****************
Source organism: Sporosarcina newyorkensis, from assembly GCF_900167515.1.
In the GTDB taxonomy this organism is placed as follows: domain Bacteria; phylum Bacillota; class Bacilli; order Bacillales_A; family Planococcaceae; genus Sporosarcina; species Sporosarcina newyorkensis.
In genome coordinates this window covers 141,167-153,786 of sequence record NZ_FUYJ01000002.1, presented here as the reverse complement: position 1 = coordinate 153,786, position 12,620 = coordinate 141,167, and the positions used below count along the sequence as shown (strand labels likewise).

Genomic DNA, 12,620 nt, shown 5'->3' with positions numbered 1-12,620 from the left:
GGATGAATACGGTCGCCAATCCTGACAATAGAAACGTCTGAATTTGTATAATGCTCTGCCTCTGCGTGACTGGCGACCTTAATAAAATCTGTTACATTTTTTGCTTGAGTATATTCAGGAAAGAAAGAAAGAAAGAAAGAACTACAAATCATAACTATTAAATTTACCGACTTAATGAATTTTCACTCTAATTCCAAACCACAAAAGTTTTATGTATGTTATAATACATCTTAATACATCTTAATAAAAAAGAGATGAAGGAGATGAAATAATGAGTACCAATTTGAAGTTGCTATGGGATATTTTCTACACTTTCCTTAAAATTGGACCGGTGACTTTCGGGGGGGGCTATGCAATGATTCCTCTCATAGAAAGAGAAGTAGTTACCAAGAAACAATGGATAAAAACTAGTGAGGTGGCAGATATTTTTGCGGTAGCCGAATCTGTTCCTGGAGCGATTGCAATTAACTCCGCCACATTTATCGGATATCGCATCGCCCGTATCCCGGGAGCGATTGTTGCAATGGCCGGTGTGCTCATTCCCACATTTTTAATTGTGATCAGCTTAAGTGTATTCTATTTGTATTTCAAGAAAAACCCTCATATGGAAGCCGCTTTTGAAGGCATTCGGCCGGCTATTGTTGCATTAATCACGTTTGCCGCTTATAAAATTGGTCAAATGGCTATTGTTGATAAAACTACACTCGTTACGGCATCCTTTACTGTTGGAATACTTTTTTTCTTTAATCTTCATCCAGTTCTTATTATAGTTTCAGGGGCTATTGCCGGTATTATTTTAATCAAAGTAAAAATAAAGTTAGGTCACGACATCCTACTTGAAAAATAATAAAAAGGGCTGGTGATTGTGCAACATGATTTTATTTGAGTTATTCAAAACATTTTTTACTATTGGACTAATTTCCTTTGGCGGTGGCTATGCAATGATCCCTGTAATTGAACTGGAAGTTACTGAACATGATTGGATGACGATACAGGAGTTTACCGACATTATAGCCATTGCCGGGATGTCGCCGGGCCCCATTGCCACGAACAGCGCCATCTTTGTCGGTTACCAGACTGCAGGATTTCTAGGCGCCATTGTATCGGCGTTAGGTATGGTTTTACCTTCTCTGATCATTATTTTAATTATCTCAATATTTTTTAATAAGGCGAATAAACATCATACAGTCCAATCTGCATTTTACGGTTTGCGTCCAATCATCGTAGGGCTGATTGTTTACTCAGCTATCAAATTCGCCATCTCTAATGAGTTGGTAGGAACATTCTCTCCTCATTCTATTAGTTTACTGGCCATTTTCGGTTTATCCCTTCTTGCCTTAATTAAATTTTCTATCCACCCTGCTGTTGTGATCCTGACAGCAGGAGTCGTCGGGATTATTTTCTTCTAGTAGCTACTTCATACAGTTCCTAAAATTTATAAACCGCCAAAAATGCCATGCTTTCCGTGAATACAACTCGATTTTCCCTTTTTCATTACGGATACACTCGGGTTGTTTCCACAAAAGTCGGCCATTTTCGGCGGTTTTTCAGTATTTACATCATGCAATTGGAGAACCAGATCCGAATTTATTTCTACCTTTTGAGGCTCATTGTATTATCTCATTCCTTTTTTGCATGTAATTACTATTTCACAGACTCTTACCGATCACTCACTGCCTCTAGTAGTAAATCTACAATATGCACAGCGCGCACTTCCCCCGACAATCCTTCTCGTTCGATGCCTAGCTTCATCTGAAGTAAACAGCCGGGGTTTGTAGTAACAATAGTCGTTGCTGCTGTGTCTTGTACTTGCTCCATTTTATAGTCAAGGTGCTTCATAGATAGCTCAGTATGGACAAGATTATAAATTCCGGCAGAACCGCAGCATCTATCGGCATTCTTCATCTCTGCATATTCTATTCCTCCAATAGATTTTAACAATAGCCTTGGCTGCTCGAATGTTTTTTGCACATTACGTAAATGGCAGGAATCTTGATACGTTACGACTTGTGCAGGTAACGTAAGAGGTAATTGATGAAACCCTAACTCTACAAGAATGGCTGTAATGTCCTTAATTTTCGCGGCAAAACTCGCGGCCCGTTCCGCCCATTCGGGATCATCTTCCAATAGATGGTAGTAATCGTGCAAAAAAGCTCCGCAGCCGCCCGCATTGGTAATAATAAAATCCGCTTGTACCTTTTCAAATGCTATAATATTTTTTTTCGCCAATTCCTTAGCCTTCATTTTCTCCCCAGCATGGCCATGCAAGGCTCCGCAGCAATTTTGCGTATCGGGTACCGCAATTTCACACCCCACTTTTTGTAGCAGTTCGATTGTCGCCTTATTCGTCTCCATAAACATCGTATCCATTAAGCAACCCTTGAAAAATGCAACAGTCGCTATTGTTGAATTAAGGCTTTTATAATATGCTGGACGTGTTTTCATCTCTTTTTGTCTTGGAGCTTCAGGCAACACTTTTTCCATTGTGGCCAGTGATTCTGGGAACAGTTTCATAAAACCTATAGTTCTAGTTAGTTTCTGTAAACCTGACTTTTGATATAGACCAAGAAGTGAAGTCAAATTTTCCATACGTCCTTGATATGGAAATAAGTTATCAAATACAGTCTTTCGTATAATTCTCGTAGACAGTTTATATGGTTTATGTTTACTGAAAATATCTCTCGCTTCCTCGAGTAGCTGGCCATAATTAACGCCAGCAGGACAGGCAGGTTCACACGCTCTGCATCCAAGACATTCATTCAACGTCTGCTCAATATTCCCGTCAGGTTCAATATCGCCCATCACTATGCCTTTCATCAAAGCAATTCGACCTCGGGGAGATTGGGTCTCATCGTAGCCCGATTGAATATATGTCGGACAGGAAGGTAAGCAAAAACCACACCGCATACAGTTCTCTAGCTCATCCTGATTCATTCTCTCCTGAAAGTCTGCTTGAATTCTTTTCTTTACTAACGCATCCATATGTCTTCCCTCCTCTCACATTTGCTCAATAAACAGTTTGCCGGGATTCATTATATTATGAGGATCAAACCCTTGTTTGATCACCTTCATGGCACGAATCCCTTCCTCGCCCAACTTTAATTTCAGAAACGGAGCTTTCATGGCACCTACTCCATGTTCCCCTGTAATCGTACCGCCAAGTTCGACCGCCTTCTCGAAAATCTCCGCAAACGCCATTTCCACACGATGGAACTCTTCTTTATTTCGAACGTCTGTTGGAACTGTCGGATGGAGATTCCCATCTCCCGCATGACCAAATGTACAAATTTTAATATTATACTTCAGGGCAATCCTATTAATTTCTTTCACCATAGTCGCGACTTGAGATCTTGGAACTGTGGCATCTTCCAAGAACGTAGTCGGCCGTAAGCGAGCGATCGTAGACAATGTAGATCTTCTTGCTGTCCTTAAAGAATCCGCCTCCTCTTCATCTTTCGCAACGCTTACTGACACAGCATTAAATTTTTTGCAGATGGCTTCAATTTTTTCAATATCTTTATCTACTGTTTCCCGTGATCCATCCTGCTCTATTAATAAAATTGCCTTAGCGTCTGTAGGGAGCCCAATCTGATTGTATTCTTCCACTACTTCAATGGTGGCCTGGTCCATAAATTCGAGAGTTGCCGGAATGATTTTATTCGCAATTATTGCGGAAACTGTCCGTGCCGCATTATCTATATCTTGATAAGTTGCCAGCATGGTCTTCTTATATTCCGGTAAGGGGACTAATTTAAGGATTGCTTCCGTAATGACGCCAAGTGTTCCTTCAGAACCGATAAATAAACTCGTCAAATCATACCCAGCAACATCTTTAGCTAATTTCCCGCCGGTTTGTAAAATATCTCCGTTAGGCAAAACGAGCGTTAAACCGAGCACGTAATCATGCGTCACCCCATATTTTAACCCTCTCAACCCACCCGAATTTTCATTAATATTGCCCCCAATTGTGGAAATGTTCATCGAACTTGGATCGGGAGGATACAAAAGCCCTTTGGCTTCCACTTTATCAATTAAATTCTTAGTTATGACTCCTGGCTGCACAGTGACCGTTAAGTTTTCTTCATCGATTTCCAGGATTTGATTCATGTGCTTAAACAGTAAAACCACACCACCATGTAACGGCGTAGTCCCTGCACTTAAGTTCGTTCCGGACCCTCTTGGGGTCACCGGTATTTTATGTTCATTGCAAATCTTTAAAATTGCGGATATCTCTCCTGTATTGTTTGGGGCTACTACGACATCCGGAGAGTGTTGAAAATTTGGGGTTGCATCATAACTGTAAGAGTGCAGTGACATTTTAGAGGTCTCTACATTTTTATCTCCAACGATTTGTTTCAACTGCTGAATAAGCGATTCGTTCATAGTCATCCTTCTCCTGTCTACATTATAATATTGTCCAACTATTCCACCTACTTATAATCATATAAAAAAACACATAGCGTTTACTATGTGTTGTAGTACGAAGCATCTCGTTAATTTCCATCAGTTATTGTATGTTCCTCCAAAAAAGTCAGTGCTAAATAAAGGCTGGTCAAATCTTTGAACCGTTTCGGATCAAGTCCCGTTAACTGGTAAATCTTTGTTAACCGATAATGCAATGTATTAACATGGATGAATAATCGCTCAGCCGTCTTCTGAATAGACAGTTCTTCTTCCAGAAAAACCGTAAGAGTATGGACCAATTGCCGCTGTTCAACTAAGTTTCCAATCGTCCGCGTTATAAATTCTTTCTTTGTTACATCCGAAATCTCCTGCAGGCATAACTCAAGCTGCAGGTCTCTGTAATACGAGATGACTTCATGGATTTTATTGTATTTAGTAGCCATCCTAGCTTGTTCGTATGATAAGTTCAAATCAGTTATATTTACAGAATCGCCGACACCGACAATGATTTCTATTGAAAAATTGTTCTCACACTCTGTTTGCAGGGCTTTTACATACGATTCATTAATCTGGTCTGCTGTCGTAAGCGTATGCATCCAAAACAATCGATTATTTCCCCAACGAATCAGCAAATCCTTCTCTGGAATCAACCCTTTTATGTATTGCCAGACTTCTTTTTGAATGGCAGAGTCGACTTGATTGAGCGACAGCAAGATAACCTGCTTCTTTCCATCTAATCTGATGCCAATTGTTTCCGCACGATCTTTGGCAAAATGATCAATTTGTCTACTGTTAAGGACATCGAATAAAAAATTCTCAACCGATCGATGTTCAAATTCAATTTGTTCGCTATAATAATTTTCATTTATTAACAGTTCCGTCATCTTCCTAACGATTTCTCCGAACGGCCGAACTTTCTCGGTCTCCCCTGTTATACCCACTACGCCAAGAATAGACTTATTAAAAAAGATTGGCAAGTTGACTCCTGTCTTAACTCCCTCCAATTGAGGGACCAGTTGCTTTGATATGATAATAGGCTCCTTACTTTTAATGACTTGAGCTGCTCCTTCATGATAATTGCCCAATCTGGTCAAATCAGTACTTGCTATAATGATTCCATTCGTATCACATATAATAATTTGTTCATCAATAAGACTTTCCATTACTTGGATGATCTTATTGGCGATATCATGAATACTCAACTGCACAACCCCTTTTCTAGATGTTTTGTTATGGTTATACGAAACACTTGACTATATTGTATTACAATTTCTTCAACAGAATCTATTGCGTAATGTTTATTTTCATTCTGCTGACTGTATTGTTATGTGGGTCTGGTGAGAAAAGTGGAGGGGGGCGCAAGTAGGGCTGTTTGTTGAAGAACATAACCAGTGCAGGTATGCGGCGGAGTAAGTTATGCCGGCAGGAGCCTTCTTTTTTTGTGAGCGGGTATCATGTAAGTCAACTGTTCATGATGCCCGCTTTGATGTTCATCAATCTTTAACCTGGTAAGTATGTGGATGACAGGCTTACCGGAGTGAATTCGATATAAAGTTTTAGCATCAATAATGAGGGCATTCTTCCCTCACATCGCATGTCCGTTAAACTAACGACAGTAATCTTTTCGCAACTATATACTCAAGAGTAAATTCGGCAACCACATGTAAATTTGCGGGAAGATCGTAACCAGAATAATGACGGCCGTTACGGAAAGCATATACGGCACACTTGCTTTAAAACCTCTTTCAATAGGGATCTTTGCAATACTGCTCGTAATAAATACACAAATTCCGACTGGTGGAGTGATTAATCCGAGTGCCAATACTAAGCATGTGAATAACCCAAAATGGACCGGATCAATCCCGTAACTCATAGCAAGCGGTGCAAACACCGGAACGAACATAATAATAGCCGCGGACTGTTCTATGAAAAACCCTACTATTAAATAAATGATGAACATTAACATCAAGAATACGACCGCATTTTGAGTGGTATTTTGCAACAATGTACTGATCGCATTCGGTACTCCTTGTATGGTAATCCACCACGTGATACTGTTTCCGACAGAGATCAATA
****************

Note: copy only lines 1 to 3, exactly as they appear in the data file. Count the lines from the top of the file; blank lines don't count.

Source organism: Sporosarcina newyorkensis, from assembly GCF_900167515.1.
In the GTDB taxonomy this organism is placed as follows: domain Bacteria; phylum Bacillota; class Bacilli; order Bacillales_A; family Planococcaceae; genus Sporosarcina; species Sporosarcina newyorkensis.
In genome coordinates this window covers 141,167-153,786 of sequence record NZ_FUYJ01000002.1, presented here as the reverse complement: position 1 = coordinate 153,786, position 12,620 = coordinate 141,167, and the positions used below count along the sequence as shown (strand labels likewise).